As with most contemporary tactical bolt-action rifles, the M24 features dual sling swivel studs on the fore-end, intended to allow for the simultaneous use of a Harris bipod and a sling.
One of the design requirements for the M24 SWS project was that the rifle should have emergency back-up iron sights. The originals were made by Redfield, but the current sights are supplied by OK Weber. They attach via a front dovetail and a rear plate, and feature a graduated peep system that is adjustable for windage and elevation.
A turret-mounted focus eliminates the need for a separate parallax adjustment.
The Leupold Mk IV M3, the M24’s optic, is a fixed-power 10x42 mm scope with a 30 mm tube and Mil-dot reticle. The M3 features an elevation dial with one-minute click increments and, for windage adjustment, one-half-minute increments. Additionally, a turret-mounted focus eliminates the need for a separate parallax adjustment and all lens surfaces are multi-coated for optimum light gathering.
As a complete package, the M24 SWS comes packed in an extremely heavy duty case that holds tools, a cleaning kit, replacement parts, etc.
As stated earlier, I took the M24 out to the Test and Evaluation Facility at the Quantico Marine Base. The rifle, locked into the Universal Return To Battery Fixture, was fired for accuracy. It consistently performed well, but the rifle did show a slight preference for heavier bullets as shown in the accompanying table. Functioning was flawless, with no failures to feed or eject.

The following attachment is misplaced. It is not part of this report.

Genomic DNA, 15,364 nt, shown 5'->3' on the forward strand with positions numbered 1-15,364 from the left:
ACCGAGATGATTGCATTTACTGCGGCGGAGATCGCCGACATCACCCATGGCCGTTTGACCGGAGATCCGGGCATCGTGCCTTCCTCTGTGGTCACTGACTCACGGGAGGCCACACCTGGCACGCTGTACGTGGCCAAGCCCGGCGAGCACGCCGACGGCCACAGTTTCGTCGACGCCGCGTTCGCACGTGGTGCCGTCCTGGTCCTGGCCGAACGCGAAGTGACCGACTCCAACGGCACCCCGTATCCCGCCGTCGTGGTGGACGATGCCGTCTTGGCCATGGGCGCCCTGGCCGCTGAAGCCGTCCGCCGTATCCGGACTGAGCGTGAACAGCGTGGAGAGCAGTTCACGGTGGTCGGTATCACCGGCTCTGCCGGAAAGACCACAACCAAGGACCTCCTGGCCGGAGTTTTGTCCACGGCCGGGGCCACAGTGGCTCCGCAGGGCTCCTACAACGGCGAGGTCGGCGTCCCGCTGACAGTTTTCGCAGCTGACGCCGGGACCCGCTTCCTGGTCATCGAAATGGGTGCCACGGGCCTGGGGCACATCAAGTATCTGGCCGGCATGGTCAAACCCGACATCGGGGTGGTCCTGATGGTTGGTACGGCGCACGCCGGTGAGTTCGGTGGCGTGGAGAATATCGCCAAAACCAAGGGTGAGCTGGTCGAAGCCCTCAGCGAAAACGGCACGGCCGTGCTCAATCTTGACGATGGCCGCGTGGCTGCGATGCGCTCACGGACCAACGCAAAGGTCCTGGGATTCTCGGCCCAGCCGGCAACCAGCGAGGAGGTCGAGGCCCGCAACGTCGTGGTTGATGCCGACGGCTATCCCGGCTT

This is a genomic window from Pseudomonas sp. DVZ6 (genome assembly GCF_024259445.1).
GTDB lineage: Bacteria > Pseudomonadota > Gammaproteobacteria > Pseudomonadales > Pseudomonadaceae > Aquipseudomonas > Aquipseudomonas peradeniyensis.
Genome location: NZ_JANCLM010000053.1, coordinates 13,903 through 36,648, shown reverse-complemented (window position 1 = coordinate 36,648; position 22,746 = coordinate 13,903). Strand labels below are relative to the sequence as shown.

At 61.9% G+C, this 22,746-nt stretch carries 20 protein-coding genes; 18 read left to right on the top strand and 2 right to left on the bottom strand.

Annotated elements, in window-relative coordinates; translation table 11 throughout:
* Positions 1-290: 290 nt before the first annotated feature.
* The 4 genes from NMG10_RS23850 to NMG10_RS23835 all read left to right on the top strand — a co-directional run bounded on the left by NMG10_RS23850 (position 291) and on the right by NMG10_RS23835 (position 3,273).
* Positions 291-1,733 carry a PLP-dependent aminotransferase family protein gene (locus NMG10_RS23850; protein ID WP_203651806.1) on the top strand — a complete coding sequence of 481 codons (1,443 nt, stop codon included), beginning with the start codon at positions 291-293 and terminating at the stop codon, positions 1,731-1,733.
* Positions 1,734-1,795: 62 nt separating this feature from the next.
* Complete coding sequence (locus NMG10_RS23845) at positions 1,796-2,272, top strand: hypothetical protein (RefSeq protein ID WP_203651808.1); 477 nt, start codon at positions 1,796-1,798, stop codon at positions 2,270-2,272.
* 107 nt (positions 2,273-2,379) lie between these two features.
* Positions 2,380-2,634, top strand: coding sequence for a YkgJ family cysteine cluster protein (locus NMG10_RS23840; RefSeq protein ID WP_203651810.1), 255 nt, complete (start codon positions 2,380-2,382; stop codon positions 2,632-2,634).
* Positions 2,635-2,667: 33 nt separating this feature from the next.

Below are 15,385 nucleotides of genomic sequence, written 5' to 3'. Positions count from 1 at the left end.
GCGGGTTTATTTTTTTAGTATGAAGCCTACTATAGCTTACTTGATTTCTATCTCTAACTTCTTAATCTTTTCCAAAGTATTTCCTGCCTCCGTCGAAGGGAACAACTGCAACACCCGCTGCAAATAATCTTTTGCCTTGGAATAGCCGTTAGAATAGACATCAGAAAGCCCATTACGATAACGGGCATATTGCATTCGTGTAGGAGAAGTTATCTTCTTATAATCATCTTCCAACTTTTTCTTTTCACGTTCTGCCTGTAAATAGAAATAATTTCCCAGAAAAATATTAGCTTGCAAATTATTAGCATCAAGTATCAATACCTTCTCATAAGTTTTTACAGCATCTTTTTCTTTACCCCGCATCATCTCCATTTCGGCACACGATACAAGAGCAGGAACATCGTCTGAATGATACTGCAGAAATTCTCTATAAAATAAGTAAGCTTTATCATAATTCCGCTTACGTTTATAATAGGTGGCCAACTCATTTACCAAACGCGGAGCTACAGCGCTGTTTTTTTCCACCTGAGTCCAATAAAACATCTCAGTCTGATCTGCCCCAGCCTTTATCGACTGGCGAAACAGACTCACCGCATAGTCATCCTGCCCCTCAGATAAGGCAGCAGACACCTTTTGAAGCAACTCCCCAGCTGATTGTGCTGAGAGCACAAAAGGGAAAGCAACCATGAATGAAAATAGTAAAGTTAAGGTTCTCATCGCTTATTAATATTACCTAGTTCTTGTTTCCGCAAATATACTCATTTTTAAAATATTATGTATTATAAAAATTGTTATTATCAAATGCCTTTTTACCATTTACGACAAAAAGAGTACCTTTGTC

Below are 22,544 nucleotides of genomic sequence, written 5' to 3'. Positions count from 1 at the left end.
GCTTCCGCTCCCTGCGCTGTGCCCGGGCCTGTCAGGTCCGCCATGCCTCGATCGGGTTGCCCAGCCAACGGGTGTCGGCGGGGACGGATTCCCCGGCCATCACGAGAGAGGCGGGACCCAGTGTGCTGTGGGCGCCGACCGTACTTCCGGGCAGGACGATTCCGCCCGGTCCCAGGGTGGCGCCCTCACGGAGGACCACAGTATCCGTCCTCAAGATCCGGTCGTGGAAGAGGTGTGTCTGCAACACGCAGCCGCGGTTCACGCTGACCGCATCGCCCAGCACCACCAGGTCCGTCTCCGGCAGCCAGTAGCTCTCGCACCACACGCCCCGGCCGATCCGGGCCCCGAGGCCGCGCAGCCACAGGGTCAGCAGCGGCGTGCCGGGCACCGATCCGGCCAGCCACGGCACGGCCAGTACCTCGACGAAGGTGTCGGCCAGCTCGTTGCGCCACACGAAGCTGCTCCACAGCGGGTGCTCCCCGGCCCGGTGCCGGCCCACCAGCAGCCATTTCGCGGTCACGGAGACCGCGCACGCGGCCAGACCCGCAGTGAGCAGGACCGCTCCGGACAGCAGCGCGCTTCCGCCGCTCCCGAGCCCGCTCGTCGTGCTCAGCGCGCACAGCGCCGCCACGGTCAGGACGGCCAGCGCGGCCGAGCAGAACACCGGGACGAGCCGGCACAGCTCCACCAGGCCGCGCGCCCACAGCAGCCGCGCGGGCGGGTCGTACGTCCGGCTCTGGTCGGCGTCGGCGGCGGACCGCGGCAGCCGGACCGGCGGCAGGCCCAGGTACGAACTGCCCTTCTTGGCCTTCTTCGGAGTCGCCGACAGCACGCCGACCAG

The M24 seemed to do everything it was designed to do, and more. In speaking with Ed Schoppman, Manager of Remington's Military Products Division, I discovered there is more on the horizon for the M24. An upgraded version, called the M24-A2, will be released in coming months and will possess modifications that are a direct result of contact with active duty snipers. Keep an eye out in the pages of this magazine to learn more.
After having inspected the rifle, I determined that it would be helpful to get an opinion on it from both the law enforcement and military communities.